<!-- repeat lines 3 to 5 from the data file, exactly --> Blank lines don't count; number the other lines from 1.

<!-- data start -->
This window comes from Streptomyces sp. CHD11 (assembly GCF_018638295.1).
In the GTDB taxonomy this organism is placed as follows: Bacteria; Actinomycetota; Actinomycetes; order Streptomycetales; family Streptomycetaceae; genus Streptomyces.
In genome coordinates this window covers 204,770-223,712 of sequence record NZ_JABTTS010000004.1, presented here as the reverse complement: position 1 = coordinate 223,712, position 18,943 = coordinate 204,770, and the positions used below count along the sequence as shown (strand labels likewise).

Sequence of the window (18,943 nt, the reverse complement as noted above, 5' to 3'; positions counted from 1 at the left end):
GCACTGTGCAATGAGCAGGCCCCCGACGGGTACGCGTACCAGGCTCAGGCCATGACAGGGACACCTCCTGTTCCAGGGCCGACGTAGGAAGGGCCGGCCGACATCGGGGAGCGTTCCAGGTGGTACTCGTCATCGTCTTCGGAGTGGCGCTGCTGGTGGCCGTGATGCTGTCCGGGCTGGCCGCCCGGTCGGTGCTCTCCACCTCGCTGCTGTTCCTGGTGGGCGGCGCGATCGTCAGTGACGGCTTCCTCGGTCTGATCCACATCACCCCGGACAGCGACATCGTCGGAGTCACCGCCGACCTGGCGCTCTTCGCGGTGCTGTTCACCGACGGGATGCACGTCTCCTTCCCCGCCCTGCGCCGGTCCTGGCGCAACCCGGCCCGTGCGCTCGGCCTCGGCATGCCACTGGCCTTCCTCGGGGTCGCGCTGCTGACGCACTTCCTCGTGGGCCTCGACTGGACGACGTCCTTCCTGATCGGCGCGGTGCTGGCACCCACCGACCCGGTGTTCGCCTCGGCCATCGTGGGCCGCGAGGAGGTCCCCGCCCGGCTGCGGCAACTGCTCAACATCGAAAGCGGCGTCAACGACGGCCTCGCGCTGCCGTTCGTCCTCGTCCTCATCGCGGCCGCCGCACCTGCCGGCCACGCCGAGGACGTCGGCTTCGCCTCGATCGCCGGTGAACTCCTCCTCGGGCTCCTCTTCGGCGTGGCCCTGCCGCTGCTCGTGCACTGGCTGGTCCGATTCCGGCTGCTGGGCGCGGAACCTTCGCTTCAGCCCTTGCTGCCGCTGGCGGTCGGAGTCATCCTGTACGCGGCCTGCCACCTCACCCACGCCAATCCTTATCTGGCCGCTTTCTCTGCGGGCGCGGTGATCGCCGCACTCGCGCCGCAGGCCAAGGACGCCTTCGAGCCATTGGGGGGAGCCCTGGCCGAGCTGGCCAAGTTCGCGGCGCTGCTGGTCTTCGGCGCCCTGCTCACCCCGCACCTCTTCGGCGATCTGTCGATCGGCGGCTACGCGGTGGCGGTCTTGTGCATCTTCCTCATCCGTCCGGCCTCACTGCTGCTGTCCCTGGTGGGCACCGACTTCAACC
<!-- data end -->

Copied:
In genome coordinates this window covers 204,770-223,712 of sequence record NZ_JABTTS010000004.1, presented here as the reverse complement: position 1 = coordinate 223,712, position 18,943 = coordinate 204,770, and the positions used below count along the sequence as shown (strand labels likewise).

Sequence of the window (18,943 nt, the reverse complement as noted above, 5' to 3'; positions counted from 1 at the left end):
GCACTGTGCAATGAGCAGGCCCCCGACGGGTACGCGTACCAGGCTCAGGCCATGACAGGGACACCTCCTGTTCCAGGGCCGACGTAGGAAGGGCCGGCCGACATCGGGGAGCGTTCCAGGTGGTACTCGTCATCGTCTTCGGAGTGGCGCTGCTGGTGGCCGTGATGCTGTCCGGGCTGGCCGCCCGGTCGGTGCTCTCCACCTCGCTGCTGTTCCTGGTGGGCGGCGCGATCGTCAGTGACGGCTTCCTCGGTCTGATCCACATCACCCCGGACAGCGACATCGTCGGAGTCACCGCCGACCTGGCGCTCTTCGCGGTGCTGTTCACCGACGGGATGCACGTCTCCTTCCCCGCCCTGCGCCGGTCCTGGCGCAACCCGGCCCGTGCGCTCGGCCTCGGCATGCCACTGGCCTTCCTCGGGGTCGCGCTGCTGACGCACTTCCTCGTGGGCCTCGACTGGACGACGTCCTTCCTGATCGGCGCGGTGCTGGCACCCACCGACCCGGTGTTCGCCTCGGCCATCGTGGGCCGCGAGGAGGTCCCCGCCCGGCTGCGGCAACTGCTCAACATCGAAAGCGGCGTCAACGACGGCCTCGCGCTGCCGTTCGTCCTCGTCCTCATCGCGGCCGCCGCACCTGCCGGCCACGCCGAGGACGTCGGCTTCGCCTCGATCGCCGGTGAACTCCTCCTCGGGCTCCTCTTCGGCGTGGCCCTGCCGCTGCTCGTGCACTGGCTGGTCCGATTCCGGCTGCTGGGCGCGGAACCTTCGCTTCAGCCCTTGCTGCCGCTGGCGGTCGGAGTCATCCTGTACGCGGCCTGCCACCTCACCCACGCCAATCCTTATCTGGCCGCTTTCTCTGCGGGCGCGGTGATCGCCGCACTCGCGCCGCAGGCCAAGGACGCCTTCGAGCCATTGGGGGGAGCCCTGGCCGAGCTGGCCAAGTTCGCGGCGCTGCTGGTCTTCGGCGCCCTGCTCACCCCGCACCTCTTCGGCGATCTGTCGATCGGCGGCTACGCGGTGGCGGTCTTGTGCATCTTCCTCATCCGTCCGGCCTCACTGCTGCTGTCCCTGGTGGGCACCGACTTCAACC